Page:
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Saturday, June 22, 2013

He still cares for individuals

I find it easy to get caught up in the big picture of trying to fix all of Angola's eye problems, train future ophthalmologists, and lead the Boa Vista project, instead of appreciating the individuals that we treat. However, from time to time God sends patients with stories so memorable that I cannot help but thank God for allowing me to be a part of this good work.
Today I will share two stories from surgeries that were done yesterday at Boa Vista that touched my heart deeply. This work would not be possible without the generous support of readers like you. So read, reflect and give thanks to God because He is still in the business of performing miracles and transforming lives of individuals.

1. Joaquina is 45 years old and lives in Luanda. She is blind in both eyes from cataracts and she has severe leg deformities from the polio she suffered as a child.
 In the neighborhood she lives in there are no side walks or roads that a wheelchair could access. She crawls on her hand and knees using flip flop sandals as "shoes" for her hands. She entered the consultation room with some difficulty, feeling her way across the room using her hands to guide her blind eyes. Her eyes had a type of cataract called posterior subcapsular cataract. Previous to my arrival at Boa Vista this type of cataract surgery was not being done, because it is more difficult to perform than a "normal" white cataract. She would have been told to return in 6 months when the cataracts were "ripe".
However, thanks to a generous donation of a modern cataract surgery machine (thank you Chris and Steve) I said yes we can help!
I performed a perfect phacoemulsification surgery on her right eye yesterday and this is the sight I was greeted with today as I entered Boa Vista.
One very happy patient and one very grateful doctor who can't believe how good God has been. We were able to restore her sight and help her navigate through her world. I can only imagine the troubles she had navigating blindly on her hands and knees through the dirty streets of Luanda (which is a third world version of New York). Now, if only I had a friend who did orthopedic surgery....

We are now running a successful phacoemulsification program in addition to our manual cataract surgery. Effectively expanding our capacity to help the greatest numbers of people and blessing me with the ability to stay current in cataract surgery technology. When I left for Angola there was no modern cataract surgery being done here and I was worried that I would forget how to do the surgery and be unable to return to the United States because of my diminished surgical skills. Those worries proved (as most are) to be lies. Through the generous provision of donated equipment and materials my surgical skills have multiplied and I am a far better surgeon and capable of performing a wide variety of surgeries well.

2. Our next patient is Lorenzo,  a 31-year-old man, who was led into the clinic by his brother. For the last 16 years he has been blind. Imagine that. A young healthy man unable to work, study, play soccer because of blindness. They said his eyes always looked a little funny since birth; but only after the "white spots" came was he completely blind.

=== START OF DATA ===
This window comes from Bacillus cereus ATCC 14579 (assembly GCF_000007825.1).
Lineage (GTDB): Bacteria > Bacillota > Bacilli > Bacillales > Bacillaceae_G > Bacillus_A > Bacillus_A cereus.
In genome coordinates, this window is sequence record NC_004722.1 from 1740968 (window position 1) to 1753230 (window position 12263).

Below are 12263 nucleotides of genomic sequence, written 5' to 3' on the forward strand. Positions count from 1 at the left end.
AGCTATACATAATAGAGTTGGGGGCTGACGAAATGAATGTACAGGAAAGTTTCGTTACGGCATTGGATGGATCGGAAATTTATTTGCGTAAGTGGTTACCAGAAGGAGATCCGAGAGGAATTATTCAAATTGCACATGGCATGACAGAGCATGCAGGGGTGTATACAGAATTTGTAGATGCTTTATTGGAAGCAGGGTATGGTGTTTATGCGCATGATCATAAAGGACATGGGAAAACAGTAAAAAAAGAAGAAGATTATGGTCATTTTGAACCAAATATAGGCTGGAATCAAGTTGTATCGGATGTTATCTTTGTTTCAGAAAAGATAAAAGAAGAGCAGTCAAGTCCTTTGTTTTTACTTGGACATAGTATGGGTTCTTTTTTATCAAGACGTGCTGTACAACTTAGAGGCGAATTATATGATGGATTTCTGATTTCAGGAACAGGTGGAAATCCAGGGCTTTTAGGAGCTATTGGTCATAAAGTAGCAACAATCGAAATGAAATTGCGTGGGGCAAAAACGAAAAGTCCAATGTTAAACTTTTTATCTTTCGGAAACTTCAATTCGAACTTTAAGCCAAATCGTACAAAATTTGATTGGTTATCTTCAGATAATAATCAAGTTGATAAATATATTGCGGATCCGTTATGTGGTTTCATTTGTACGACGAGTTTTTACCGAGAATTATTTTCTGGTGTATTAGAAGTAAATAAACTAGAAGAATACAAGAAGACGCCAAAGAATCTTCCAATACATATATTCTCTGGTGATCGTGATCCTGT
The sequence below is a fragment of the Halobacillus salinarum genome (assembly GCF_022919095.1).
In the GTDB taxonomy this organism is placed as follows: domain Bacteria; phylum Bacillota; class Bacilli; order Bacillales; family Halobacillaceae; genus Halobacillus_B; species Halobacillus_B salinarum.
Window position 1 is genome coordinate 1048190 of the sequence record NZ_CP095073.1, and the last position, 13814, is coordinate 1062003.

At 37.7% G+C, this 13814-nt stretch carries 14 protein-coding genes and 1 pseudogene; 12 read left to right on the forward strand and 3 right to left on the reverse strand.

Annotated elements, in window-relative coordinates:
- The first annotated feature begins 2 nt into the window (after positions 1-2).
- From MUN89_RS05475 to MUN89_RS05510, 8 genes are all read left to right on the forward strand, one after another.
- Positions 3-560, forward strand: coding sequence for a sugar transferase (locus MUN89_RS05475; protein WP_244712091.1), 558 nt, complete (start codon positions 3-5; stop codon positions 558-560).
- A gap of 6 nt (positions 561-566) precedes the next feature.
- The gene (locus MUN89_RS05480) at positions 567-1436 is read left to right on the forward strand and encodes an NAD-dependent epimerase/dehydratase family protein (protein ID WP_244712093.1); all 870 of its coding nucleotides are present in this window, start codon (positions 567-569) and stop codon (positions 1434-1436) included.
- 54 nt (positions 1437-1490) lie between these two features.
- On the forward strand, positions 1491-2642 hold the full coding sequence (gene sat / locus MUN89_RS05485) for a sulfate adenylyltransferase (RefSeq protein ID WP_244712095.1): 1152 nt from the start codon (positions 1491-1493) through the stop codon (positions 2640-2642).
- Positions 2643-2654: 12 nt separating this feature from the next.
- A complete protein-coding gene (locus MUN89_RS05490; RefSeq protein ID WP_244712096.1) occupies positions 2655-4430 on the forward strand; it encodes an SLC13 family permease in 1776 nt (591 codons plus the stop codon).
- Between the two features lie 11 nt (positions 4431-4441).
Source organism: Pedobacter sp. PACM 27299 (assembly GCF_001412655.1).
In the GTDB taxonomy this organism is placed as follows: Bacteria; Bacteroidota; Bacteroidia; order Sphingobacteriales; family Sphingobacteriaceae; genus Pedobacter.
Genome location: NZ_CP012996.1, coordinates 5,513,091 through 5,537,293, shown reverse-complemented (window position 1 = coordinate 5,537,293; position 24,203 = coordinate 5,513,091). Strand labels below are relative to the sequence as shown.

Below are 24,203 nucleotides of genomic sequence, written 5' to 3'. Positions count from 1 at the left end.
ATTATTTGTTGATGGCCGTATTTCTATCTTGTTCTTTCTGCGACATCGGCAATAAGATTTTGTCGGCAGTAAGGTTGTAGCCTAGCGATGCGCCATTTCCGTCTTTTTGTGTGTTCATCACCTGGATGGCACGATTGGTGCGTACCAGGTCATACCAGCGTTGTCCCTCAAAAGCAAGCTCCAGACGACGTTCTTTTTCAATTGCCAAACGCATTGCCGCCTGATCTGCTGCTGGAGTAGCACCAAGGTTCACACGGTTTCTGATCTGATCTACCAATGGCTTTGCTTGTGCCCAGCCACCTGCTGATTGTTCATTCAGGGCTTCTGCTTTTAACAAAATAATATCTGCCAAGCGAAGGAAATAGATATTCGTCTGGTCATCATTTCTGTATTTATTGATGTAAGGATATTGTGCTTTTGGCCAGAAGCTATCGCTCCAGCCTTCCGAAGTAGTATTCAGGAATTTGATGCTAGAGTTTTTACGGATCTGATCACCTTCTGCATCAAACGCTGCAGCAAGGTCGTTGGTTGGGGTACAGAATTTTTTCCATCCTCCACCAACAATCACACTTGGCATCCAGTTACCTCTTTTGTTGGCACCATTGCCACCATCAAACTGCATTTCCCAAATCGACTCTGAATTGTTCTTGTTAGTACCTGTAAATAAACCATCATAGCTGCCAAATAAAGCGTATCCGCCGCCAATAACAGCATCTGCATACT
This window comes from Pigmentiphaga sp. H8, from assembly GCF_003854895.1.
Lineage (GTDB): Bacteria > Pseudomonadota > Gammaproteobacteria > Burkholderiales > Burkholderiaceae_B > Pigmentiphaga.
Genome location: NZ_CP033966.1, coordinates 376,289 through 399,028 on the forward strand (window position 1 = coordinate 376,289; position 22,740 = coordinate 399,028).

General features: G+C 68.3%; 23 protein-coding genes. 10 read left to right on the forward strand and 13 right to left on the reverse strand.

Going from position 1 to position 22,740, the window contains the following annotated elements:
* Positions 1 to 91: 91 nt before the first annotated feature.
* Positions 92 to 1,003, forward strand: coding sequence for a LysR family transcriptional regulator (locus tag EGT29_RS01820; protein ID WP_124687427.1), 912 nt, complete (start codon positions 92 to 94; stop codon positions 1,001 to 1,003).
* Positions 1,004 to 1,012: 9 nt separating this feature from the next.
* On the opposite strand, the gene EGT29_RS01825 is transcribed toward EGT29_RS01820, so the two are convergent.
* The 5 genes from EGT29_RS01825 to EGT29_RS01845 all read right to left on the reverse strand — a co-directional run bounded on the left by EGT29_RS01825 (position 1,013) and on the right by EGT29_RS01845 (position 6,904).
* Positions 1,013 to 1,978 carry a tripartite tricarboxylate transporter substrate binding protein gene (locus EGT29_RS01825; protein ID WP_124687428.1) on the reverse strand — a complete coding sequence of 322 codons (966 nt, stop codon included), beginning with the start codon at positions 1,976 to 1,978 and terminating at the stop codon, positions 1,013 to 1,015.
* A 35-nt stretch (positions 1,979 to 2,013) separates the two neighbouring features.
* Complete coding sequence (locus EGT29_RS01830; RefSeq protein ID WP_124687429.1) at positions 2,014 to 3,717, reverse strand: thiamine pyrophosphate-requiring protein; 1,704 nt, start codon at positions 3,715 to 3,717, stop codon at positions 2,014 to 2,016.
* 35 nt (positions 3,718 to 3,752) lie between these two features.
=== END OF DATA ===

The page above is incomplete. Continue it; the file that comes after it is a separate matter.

For the non-eye doctor I will briefly describe the pictures. First his iris (the brown part) has a congenital abnormality, the pupil is not in the center of the iris but rater displaced up and out. Actually this is as big as the pupil would get as it refused to dilate with eye drops. There is the white spot, or cataract as I like to call them. The pupils slightly reacted to light, but he could point to the direction from where my light was coming from so I thought he could see if only we could do a cataract surgery. I performed an ultrasound of the eye and discovered that it was a very small eye only 18 mm in diameter (normal is 22-24mm). He would also need a lens implant that was very high in power (33 diopters), which I discovered we actually had here!. I did surgery on friday. It was one of the most challenging surgeries I have done in a long time. The orbit/eye is very small and had difficult access surgically. The anterior chamber was extremely shallow. The pupil was indeed only this big after multiple rounds of eye drops. I was saved by another donation of flexible iris hooks (Thank you Chris) which allowed me to mechanically retract the iris and open a pupil to give me access to the cataract. When I opened the iris for the first time I saw a perfectly white nucleus surrounded by darkness, I was worried that the lens would be dislocated. However, after proceeding it was only the very clear cortex I was seeing and the lens was actually not dislocated. The case went well.

Pupil is round, still displaced after surgery, but minimally traumatized.
 His vision was 6/24 today 1 day after surgery. I expect that to improve in the next few days. But today we had a good time shaking hands and hugging as the man who was blind, now sees.

There are so many stories like these at Boa Vista. I admit with some shame that at times I forget about these precious individual lives and their stories as I strive to change an entire country's eye health care system (and become jaded in the process). Thank you God for sending me gentle reminders about your love and care for individuals and for using a selfish creature like me to bless others.